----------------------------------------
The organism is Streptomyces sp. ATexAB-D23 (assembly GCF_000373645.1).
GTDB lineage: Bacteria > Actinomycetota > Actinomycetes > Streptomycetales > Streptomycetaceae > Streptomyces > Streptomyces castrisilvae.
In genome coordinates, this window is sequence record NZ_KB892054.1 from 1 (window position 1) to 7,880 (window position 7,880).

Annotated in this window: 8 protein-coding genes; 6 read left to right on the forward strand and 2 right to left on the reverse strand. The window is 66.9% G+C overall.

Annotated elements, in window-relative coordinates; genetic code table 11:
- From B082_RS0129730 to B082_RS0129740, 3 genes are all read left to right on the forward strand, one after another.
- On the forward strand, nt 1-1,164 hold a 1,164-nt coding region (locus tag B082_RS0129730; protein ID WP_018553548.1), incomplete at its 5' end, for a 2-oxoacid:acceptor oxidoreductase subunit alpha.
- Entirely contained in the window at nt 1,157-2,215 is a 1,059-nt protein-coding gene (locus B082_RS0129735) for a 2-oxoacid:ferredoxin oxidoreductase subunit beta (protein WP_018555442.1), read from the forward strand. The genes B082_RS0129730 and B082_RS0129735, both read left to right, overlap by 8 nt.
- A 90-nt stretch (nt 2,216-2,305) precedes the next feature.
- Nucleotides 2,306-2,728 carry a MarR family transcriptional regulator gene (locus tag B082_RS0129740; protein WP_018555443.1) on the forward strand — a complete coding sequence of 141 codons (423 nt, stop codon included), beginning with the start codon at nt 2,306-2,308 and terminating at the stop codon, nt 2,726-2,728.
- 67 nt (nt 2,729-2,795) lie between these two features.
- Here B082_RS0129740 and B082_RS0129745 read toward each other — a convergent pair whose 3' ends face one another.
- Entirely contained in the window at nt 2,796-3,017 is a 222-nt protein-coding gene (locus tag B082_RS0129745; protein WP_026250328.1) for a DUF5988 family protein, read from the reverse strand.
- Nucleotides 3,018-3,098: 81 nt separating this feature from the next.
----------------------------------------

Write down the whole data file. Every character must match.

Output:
The organism is Streptomyces sp. ATexAB-D23 (assembly GCF_000373645.1).
GTDB lineage: Bacteria > Actinomycetota > Actinomycetes > Streptomycetales > Streptomycetaceae > Streptomyces > Streptomyces castrisilvae.
In genome coordinates, this window is sequence record NZ_KB892054.1 from 1 (window position 1) to 7,880 (window position 7,880).

Annotated in this window: 8 protein-coding genes; 6 read left to right on the forward strand and 2 right to left on the reverse strand. The window is 66.9% G+C overall.

Annotated elements, in window-relative coordinates; genetic code table 11:
- From B082_RS0129730 to B082_RS0129740, 3 genes are all read left to right on the forward strand, one after another.
- On the forward strand, nt 1-1,164 hold a 1,164-nt coding region (locus tag B082_RS0129730; protein ID WP_018553548.1), incomplete at its 5' end, for a 2-oxoacid:acceptor oxidoreductase subunit alpha.
- Entirely contained in the window at nt 1,157-2,215 is a 1,059-nt protein-coding gene (locus B082_RS0129735) for a 2-oxoacid:ferredoxin oxidoreductase subunit beta (protein WP_018555442.1), read from the forward strand. The genes B082_RS0129730 and B082_RS0129735, both read left to right, overlap by 8 nt.
- A 90-nt stretch (nt 2,216-2,305) precedes the next feature.
- Nucleotides 2,306-2,728 carry a MarR family transcriptional regulator gene (locus tag B082_RS0129740; protein WP_018555443.1) on the forward strand — a complete coding sequence of 141 codons (423 nt, stop codon included), beginning with the start codon at nt 2,306-2,308 and terminating at the stop codon, nt 2,726-2,728.
- 67 nt (nt 2,729-2,795) lie between these two features.
- Here B082_RS0129740 and B082_RS0129745 read toward each other — a convergent pair whose 3' ends face one another.
- Entirely contained in the window at nt 2,796-3,017 is a 222-nt protein-coding gene (locus tag B082_RS0129745; protein WP_026250328.1) for a DUF5988 family protein, read from the reverse strand.
- Nucleotides 3,018-3,098: 81 nt separating this feature from the next.